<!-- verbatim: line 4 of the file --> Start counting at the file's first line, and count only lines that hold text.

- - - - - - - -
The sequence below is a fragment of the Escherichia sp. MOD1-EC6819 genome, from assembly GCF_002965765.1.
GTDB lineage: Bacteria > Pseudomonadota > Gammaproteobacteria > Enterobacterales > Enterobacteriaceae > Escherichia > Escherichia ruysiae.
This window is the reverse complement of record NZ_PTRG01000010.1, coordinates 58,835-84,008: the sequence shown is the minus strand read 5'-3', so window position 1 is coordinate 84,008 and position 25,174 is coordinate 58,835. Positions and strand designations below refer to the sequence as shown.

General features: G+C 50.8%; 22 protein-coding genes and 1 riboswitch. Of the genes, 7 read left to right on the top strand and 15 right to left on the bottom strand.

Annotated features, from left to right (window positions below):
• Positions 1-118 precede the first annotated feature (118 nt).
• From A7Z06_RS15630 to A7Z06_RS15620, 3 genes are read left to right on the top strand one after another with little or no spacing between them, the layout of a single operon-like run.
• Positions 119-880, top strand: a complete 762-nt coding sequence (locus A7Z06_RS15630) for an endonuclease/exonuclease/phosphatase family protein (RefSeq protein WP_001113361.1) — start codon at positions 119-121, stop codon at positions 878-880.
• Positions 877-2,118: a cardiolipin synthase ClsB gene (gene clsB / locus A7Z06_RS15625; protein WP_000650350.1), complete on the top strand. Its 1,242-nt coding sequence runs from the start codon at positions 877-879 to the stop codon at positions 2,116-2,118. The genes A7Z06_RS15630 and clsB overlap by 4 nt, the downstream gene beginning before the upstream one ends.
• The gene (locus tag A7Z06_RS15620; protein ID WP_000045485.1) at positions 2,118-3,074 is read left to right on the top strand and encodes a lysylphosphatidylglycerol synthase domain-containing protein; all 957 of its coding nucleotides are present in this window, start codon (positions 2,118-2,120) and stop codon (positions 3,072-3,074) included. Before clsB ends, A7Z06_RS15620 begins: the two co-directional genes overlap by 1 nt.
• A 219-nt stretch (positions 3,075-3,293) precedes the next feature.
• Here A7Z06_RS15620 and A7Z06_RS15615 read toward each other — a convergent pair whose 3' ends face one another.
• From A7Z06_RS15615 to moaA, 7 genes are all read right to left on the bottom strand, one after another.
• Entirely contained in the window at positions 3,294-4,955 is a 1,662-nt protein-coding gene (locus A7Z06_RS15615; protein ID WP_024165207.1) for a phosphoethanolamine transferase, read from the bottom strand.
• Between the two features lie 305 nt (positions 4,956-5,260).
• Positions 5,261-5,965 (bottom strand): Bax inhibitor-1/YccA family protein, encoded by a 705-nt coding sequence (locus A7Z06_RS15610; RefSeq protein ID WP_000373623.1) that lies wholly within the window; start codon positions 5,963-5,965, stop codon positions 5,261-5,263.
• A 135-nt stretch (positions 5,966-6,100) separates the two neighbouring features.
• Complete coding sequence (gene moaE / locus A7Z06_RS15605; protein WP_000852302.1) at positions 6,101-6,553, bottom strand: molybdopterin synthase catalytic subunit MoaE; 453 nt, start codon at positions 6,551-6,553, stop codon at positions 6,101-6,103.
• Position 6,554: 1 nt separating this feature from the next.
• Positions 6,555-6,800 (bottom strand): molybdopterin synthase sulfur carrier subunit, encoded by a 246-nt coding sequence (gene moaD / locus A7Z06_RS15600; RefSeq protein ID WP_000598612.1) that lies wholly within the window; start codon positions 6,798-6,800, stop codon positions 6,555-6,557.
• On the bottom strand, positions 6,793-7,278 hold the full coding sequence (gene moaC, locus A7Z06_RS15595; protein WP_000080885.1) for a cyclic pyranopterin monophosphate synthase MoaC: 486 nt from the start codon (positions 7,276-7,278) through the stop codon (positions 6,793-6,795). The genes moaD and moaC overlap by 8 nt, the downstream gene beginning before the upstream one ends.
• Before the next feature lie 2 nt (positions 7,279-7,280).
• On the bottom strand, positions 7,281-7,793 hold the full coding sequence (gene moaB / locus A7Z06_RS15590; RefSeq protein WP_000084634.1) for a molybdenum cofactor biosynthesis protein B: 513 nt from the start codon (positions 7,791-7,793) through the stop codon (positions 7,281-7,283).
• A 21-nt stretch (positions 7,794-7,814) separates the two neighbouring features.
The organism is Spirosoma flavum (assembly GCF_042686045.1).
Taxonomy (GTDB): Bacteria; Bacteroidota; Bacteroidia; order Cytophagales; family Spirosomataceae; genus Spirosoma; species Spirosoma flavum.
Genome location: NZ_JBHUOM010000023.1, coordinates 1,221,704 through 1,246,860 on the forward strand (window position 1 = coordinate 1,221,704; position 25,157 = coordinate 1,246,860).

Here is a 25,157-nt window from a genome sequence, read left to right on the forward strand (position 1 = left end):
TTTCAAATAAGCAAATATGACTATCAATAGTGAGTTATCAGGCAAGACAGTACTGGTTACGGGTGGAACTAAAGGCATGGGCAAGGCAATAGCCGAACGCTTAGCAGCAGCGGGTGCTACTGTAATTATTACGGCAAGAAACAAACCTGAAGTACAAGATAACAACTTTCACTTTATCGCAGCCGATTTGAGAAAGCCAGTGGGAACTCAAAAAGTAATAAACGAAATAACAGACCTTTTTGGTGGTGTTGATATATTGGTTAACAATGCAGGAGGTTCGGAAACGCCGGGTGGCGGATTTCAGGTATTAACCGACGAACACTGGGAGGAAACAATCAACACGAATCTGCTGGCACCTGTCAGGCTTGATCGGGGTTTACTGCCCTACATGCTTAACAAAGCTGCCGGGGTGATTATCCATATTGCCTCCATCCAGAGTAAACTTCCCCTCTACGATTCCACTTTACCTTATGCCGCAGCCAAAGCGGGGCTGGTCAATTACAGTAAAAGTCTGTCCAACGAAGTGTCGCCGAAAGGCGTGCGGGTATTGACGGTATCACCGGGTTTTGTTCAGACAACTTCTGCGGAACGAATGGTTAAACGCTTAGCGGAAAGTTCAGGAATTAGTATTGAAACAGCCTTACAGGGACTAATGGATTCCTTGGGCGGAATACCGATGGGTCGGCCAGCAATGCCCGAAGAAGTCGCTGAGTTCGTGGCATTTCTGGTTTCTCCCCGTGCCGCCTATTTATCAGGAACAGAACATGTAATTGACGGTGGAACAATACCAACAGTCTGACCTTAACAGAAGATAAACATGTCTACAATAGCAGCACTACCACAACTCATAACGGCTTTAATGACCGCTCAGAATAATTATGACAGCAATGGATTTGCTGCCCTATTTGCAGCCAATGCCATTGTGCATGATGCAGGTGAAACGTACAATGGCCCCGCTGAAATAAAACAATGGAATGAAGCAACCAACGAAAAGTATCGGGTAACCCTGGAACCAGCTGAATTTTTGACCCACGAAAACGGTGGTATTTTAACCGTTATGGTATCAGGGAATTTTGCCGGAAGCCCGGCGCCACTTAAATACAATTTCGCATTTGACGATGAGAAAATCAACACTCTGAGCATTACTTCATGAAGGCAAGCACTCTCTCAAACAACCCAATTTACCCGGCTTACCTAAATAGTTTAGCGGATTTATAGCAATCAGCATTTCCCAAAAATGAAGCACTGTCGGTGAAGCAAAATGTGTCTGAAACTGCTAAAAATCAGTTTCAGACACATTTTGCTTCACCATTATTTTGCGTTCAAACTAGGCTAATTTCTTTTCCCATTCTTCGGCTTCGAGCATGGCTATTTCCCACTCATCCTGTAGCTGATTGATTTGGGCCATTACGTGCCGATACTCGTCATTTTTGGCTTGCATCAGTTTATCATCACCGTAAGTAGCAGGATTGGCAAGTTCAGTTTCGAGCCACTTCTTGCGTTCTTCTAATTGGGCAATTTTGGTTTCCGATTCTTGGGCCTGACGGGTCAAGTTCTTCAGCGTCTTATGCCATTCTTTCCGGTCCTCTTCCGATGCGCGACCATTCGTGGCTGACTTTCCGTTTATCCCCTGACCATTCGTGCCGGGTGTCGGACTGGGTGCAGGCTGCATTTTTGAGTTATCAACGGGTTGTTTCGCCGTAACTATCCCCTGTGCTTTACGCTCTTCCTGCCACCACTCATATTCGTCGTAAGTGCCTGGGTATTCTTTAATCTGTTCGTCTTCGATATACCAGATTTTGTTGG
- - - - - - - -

General features: G+C 50.8%; 22 protein-coding genes and 1 riboswitch. Of the genes, 7 read left to right on the top strand and 15 right to left on the bottom strand.